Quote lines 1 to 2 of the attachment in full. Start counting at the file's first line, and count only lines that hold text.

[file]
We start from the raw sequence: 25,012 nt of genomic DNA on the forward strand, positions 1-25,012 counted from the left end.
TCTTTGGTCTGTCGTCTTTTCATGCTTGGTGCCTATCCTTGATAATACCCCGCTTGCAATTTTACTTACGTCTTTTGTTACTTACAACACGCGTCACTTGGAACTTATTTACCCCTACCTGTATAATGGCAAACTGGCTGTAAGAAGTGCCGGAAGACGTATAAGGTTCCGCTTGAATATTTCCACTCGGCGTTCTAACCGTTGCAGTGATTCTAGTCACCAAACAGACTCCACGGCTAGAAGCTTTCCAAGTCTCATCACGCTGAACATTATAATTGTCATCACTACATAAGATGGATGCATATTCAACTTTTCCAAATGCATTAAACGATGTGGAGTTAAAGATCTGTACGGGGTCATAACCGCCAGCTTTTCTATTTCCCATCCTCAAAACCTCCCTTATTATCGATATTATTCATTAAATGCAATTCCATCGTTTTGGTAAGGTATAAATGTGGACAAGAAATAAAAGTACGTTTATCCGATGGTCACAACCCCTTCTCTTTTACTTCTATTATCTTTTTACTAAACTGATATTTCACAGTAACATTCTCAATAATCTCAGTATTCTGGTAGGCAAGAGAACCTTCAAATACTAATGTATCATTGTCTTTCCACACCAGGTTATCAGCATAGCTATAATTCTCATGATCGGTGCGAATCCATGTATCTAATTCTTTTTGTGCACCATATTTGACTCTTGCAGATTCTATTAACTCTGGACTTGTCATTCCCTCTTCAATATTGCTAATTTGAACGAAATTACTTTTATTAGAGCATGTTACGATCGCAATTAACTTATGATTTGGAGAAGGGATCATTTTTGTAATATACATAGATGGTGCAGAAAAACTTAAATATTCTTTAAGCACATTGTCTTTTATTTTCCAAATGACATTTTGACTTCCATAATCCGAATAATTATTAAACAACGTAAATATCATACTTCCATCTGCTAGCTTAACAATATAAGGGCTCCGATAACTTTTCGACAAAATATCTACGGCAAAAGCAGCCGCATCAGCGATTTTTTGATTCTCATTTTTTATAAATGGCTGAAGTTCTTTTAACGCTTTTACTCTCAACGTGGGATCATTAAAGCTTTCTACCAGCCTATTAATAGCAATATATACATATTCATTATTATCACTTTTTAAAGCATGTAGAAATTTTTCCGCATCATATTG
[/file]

We start from the raw sequence: 25,012 nt of genomic DNA on the forward strand, positions 1-25,012 counted from the left end.
TCTTTGGTCTGTCGTCTTTTCATGCTTGGTGCCTATCCTTGATAATACCCCGCTTGCAATTTTACTTACGTCTTTTGTTACTTACAACACGCGTCACTTGGAACTTATTTACCCCTACCTGTATAATGGCAAACTGGCTGTAAGAAGTGCCGGAAGACGTATAAGGTTCCGCTTGAATATTTCCACTCGGCGTTCTAACCGTTGCAGTGATTCTAGTCACCAAACAGACTCCACGGCTAGAAGCTTTCCAAGTCTCATCACGCTGAACATTATAATTGTCATCACTACATAAGATGGATGCATATTCAACTTTTCCAAATGCATTAAACGATGTGGAGTTAAAGATCTGTACGGGGTCATAACCGCCAGCTTTTCTATTTCCCATCCTCAAAACCTCCCTTATTATCGATATTATTCATTAAATGCAATTCCATCGTTTTGGTAAGGTATAAATGTGGACAAGAAATAAAAGTACGTTTATCCGATGGTCACAACCCCTTCTCTTTTACTTCTATTATCTTTTTACTAAACTGATATTTCACAGTAACATTCTCAATAATCTCAGTATTCTGGTAGGCAAGAGAACCTTCAAATACTAATGTATCATTGTCTTTCCACACCAGGTTATCAGCATAGCTATAATTCTCATGATCGGTGCGAATCCATGTATCTAATTCTTTTTGTGCACCATATTTGACTCTTGCAGATTCTATTAACTCTGGACTTGTCATTCCCTCTTCAATATTGCTAATTTGAACGAAATTACTTTTATTAGAGCATGTTACGATCGCAATTAACTTATGATTTGGAGAAGGGATCATTTTTGTAATATACATAGATGGTGCAGAAAAACTTAAATATTCTTTAAGCACATTGTCTTTTATTTTCCAAATGACATTTTGACTTCCATAATCCGAATAATTATTAAACAACGTAAATATCATACTTCCATCTGCTAGCTTAACAATATAAGGGCTCCGATAACTTTTCGACAAAATATCTACGGCAAAAGCAGCCGCATCAGCGATTTTTTGATTCTCATTTTTTATAAATGGCTGAAGTTCTTTTAACGCTTTTACTCTCAACGTGGGATCATTAAAGCTTTCTACCAGCCTATTAATAGCAATATATACATATTCATTATTATCACTTTTTAAAGCATGTAGAAATTTTTCCGCATCATATTG